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Help and hints for MOTU Digital Performer

automating volume and pan on a midi VI track

In order to send volume and pan changes to your midi VI track, you need to send CC7 for volume and CC10 for pan.
Sure, everyone knows that.

But if you’re not careful in DP, you may notice that the track does NOT respond to the CC7 and CC10 data you have entered in the Midi Editor or Sequencer Editor window!
What causes this?

In DP midi tracks, the midi CC data for pan, volume and track mute is still referred to as ‘automation’ data, the same way that ‘automation’ classically refers to things like audio track volume/pan/send levels.
And this is managed from the Mixing Board for the tracks involved.

Let’s see how this works.
In this simple example, I have a DP7 project with only 2 active tracks.
One is the Instrument Track which has Kontakt 3.5 inserted. The other is a midi track assigned to a Clave instrument on channel 5 of the Kontakt instance.

  1. CC 10 Pan data is present at the wiper position of Bar 4, but the Pan knob is not responding. It’s stuck at the center position: [Figure 1]
    Track not responding to CC 10 pan data.
  2. To fix this, we need to check the Automation setup for the clave midi track.
    Click and hold in the white rectangle above the pan pot which currently reads ‘latch’ and at the bottom of the resulting menu choose ‘Setup’ : [Figure 2]

    Revealing the Automation Setup menu...

    Revealing the Automation Setup menu...

  3. A box opens up showing that global midi automation for Volume/Pan is currently disabled. [Figure 3]

    Pan is not selected=

  4. Go ahead and select midi pan and close that window.
  5. Next click on the Automation Play button in the mixer channel strip for the midi clave track so that it turns green: [Figure 4]

    The last step-turn on Play Automation for the midi clave track.

    The last step-turn on Play Automation for the midi clave track.

  6. Now when you playback the track, the pan knob for the midi clave track correctly responds to the incoming cc#10 pan data.
    Notice how the pan knob correctly shows pan left, corresponding directly to the cc#10 data in the track:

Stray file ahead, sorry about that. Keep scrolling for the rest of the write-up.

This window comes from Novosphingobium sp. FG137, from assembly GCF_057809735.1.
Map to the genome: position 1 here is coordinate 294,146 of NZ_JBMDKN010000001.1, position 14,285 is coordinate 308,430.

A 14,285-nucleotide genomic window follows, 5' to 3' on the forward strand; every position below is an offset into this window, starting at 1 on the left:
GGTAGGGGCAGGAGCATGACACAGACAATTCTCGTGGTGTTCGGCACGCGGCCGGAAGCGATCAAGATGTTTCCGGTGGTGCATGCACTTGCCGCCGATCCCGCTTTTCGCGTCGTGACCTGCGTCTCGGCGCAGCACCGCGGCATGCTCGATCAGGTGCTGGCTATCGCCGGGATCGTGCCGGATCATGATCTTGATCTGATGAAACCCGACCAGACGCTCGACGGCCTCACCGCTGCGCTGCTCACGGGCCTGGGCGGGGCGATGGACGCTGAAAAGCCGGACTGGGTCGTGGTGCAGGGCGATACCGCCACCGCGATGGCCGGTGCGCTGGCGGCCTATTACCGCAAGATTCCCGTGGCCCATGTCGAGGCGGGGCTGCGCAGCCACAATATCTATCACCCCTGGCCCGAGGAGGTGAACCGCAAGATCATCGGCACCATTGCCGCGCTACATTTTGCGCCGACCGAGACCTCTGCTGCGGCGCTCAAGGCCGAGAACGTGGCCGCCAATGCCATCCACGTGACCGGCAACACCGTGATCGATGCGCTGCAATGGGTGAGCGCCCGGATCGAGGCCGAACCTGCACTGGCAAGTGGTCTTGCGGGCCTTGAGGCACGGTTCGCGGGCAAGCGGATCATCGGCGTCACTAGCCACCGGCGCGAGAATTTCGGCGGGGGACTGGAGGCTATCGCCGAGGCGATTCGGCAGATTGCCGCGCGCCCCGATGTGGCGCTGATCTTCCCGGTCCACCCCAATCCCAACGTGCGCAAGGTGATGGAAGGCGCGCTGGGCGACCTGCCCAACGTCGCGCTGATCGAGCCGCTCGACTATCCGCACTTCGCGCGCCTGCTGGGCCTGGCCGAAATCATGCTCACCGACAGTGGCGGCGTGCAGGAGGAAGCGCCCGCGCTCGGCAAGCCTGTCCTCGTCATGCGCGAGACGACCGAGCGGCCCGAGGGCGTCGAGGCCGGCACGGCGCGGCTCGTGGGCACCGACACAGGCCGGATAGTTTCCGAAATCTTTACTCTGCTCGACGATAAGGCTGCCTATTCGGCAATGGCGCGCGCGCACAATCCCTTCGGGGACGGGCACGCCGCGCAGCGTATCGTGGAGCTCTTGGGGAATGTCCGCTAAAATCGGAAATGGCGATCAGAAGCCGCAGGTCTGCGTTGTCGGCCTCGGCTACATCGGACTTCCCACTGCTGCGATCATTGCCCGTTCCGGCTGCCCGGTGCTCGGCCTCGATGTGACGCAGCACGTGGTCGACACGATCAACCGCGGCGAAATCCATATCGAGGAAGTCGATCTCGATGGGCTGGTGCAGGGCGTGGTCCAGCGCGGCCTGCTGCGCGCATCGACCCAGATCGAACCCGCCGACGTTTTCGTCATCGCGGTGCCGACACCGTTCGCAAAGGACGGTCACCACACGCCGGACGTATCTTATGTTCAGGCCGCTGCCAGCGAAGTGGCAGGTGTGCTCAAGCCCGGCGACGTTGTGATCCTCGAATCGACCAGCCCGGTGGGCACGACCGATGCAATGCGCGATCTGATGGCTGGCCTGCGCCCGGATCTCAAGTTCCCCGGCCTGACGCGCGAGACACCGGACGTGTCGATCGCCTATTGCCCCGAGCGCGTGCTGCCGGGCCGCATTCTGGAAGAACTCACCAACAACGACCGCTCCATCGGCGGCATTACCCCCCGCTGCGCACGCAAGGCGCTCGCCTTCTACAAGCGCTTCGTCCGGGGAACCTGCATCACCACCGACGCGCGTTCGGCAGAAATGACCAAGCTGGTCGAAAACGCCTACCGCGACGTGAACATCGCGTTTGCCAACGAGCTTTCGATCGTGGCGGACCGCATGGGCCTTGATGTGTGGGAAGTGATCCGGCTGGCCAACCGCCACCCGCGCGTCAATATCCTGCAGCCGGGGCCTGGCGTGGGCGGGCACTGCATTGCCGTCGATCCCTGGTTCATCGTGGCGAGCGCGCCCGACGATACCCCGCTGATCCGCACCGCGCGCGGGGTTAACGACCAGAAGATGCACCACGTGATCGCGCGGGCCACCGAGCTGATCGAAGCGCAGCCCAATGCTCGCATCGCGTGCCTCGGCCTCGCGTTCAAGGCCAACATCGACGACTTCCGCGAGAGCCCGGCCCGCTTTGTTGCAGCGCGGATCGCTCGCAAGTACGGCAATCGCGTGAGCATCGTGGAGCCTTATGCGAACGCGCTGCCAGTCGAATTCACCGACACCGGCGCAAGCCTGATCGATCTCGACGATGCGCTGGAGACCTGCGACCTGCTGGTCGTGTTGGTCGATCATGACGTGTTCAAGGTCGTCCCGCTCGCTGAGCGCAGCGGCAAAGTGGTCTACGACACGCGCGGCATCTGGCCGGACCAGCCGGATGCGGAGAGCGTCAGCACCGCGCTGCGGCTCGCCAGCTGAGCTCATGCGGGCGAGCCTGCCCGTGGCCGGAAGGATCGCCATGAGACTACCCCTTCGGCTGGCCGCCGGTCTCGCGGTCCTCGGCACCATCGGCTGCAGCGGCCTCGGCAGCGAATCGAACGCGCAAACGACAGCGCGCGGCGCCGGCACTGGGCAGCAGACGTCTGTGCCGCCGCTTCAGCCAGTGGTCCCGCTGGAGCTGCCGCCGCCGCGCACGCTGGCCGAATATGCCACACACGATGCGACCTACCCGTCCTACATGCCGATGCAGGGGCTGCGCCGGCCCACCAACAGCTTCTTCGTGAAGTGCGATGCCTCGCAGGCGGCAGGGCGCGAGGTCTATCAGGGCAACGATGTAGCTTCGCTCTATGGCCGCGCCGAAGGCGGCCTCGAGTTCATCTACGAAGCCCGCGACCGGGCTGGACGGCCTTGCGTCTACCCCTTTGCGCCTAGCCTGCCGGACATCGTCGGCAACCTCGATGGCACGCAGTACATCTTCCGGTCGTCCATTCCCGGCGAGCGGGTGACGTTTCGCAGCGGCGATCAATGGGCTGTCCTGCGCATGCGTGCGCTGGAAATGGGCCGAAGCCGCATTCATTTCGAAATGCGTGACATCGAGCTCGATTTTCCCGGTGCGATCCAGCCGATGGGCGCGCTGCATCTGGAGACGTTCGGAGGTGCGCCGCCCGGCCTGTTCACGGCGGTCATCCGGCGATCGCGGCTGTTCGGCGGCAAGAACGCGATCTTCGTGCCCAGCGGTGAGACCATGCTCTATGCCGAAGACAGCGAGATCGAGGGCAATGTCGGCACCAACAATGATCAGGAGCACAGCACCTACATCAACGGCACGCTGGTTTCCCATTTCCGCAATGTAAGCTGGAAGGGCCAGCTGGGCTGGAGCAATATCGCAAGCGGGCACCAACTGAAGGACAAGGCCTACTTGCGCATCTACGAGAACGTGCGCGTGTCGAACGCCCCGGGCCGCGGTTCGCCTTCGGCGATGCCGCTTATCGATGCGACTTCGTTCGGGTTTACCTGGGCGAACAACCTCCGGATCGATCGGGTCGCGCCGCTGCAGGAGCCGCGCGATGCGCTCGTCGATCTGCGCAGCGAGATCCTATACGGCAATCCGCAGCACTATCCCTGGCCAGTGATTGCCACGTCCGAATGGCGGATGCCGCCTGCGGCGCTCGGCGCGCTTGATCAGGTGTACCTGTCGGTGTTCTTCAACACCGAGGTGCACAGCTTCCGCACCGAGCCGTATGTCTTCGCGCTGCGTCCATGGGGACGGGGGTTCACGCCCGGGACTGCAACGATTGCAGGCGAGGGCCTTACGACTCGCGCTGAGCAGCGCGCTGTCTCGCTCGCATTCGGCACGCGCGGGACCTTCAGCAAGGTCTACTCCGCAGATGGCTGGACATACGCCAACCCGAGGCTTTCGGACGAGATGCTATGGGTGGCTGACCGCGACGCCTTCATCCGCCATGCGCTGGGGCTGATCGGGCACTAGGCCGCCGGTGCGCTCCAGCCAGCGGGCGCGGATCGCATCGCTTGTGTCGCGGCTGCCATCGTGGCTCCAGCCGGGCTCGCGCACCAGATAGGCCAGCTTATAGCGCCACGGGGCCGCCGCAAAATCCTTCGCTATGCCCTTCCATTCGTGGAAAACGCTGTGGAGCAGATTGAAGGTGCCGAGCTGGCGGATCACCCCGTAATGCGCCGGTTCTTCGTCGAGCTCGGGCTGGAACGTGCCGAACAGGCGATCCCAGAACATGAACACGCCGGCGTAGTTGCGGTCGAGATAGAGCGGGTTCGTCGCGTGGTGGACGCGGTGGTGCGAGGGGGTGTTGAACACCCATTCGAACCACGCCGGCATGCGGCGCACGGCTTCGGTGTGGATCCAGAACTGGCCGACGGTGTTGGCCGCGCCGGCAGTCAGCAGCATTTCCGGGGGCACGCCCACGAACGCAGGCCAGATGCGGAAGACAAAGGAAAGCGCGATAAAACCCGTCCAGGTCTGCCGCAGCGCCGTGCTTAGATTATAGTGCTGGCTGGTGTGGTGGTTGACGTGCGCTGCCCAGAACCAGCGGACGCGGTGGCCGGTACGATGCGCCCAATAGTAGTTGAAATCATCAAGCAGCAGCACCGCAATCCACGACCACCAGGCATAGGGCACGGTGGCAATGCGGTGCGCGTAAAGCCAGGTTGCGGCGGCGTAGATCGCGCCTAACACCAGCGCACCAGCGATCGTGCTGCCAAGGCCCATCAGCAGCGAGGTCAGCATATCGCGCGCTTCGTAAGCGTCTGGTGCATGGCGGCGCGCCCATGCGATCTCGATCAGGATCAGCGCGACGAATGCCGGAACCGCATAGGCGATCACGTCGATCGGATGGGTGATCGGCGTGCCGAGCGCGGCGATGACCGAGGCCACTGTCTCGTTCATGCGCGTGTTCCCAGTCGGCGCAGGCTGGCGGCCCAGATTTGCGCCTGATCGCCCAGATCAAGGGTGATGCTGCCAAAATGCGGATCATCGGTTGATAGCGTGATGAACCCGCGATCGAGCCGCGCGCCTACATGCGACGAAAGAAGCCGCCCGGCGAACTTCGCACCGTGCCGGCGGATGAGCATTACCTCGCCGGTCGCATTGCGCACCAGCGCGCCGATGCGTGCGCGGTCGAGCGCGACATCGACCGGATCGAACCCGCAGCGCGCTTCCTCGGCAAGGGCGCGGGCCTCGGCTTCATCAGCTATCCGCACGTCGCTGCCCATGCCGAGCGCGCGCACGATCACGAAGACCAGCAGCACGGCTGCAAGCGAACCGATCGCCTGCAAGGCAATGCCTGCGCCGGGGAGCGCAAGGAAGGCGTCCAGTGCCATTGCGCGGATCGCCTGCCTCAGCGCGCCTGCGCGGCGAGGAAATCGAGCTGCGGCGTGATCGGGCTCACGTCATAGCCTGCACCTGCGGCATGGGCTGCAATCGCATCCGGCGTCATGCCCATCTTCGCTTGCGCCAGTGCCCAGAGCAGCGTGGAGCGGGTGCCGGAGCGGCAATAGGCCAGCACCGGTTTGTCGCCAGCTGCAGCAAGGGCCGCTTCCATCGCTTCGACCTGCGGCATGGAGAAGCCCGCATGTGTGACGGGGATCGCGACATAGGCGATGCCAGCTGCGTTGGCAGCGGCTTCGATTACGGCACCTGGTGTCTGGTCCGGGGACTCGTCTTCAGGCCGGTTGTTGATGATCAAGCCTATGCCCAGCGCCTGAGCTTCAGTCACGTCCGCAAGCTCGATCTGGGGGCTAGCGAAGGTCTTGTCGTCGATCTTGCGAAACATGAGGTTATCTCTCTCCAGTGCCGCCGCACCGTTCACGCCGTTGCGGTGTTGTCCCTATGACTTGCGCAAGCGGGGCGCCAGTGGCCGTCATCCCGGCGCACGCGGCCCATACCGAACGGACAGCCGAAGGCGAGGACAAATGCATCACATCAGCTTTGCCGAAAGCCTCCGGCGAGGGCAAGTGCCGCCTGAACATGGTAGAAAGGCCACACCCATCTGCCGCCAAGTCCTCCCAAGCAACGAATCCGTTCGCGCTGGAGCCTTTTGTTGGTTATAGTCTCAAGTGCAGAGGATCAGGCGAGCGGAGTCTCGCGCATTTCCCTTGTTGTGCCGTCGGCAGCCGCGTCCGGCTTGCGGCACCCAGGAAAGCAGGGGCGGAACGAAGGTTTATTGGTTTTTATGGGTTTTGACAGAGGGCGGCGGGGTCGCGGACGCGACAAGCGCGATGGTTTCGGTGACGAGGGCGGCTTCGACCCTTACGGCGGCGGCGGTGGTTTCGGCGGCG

Midi pan working now...

    Midi pan working now...

    Some other things to consider:

    • Volume [cc#7] works in exactly the same fashion as Pan was described here. Just choose Volume in the above settings windows.

    • You might never experience this issue as you work with midi VI’s.
      Sometimes just turning on the Automation Play button is enough to make all the proper settings occur behind the scenes.

    • Notice that nothing needed to be done with the actual Instrument track containing Kontakt 3.5.
      That track is essentially an audio monitoring track, which happens to be the place where the instance of Kontakt sends its final audio signal.

    • Most midi VI’s are ‘hard wired’ to respond to cc#10 for pan changes, but there are some rare ones which need to have that assignment done manually within the VI interface.
      Most VI’s can ‘remap’ midi CC’s so that you could assign non-standard CC’s for various controls [pan/vol/expression, etc] if you so choose.

    • If you did not want to deal with midi CC#10 for pan in this example, you could simply enable Automation for audio pan in Figure 3 above.
    • Then enable automation playback for the Kontakt Instrument track and draw pan automation curves for that track in the Sequence Edit window.

  7. This would of course be very limiting, since the Pan choice would apply to all other midi tracks currently being used inside that single instance of Kontakt

    In this simplistic example, I only have one midi track, which is quite unrealistic.

    So in essence, there are ‘dual options’ for automating volume and pan for midi VI tracks.Either do it all at the midi track level with CC data, or do it at the level of the VI Instrument audio track, especially if your VI offers a multiple audio outputs option.Both have advantages and disadvantages, but that’s a discussion for a future DP tip…

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